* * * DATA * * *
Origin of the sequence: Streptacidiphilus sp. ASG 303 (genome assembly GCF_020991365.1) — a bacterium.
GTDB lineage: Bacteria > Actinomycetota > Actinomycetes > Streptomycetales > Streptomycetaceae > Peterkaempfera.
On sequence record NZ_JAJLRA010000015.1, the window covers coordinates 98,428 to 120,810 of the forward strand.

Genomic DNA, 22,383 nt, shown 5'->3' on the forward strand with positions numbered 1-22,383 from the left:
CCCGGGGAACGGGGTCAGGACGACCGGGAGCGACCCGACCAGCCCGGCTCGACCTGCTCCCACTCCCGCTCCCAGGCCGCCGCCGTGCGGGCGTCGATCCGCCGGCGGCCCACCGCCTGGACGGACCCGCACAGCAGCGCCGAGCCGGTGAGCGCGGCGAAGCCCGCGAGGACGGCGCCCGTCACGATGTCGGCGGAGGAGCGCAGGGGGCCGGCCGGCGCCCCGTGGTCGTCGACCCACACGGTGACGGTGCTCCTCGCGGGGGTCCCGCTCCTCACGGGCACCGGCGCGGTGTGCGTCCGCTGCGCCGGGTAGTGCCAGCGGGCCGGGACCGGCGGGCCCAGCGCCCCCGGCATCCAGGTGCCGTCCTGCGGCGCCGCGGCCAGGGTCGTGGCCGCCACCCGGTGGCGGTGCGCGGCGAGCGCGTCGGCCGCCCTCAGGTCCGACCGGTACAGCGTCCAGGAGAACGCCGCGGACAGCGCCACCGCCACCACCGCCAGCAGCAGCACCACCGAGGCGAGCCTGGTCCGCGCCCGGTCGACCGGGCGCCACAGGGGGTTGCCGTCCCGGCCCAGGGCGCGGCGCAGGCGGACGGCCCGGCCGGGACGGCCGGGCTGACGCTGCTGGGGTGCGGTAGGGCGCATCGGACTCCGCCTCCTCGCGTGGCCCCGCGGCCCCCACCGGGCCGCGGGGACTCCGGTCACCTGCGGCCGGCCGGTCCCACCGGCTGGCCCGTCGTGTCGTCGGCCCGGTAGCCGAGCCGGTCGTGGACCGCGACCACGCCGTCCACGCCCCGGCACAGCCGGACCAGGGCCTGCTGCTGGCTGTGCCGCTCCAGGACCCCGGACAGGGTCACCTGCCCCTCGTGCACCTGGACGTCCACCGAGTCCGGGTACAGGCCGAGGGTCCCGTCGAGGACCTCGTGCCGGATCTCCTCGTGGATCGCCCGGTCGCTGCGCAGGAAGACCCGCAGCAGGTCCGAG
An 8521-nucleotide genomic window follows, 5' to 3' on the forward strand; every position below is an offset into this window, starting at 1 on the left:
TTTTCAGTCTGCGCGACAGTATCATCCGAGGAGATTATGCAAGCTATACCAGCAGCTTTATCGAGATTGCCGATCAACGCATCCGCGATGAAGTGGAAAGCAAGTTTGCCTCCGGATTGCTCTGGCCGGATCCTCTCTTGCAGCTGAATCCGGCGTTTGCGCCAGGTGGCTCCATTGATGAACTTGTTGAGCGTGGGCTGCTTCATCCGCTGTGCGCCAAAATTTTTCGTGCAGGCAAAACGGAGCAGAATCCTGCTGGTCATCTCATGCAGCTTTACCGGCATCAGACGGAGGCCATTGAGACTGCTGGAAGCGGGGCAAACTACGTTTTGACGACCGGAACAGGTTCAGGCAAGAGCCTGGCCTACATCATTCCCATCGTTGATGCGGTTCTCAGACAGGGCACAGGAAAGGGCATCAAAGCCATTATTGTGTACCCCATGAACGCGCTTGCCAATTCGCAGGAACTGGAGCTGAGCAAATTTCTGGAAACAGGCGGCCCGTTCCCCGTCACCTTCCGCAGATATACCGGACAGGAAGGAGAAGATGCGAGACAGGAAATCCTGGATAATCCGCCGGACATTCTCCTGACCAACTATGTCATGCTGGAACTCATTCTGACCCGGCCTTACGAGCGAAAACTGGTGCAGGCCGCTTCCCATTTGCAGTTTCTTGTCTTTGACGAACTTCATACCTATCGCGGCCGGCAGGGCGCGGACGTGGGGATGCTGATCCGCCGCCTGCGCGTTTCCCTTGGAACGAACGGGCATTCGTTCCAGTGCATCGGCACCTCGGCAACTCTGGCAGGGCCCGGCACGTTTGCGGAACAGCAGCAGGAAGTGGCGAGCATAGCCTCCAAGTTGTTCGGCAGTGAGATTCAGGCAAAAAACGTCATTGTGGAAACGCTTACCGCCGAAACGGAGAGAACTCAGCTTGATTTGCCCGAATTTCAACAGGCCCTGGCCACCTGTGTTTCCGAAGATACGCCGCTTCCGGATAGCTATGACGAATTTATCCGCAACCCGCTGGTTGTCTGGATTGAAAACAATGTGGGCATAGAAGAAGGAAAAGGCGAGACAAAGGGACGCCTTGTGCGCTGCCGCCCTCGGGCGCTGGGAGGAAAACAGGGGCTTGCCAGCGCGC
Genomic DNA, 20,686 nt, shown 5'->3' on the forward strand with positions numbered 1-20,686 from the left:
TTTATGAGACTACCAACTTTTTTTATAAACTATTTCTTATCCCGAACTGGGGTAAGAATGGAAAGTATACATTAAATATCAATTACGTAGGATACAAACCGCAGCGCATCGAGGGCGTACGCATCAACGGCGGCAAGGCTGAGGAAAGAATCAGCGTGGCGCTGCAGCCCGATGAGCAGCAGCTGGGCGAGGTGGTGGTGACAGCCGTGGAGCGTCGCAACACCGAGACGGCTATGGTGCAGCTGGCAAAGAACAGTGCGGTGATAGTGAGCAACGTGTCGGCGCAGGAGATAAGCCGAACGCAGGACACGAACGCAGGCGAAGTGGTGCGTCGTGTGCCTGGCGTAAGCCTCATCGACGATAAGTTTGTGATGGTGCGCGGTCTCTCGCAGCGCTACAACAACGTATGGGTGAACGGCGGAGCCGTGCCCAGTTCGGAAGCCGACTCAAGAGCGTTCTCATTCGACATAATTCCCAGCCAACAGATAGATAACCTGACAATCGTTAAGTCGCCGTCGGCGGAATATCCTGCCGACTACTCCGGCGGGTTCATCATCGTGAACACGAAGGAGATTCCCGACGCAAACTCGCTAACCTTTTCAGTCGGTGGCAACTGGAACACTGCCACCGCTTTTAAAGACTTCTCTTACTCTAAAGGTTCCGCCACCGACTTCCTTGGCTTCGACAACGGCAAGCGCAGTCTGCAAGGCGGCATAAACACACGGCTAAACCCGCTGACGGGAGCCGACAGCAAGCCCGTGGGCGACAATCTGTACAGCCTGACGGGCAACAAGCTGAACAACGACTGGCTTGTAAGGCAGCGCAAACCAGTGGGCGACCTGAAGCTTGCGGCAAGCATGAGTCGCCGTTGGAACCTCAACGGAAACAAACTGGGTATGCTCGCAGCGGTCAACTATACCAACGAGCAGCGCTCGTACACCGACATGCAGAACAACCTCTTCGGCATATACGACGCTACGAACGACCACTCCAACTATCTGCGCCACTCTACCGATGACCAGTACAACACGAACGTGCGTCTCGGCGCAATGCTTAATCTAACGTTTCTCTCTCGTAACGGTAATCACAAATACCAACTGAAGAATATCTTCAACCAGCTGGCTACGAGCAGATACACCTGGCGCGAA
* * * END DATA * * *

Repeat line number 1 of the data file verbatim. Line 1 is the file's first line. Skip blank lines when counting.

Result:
Origin of the sequence: Streptacidiphilus sp. ASG 303 (genome assembly GCF_020991365.1) — a bacterium.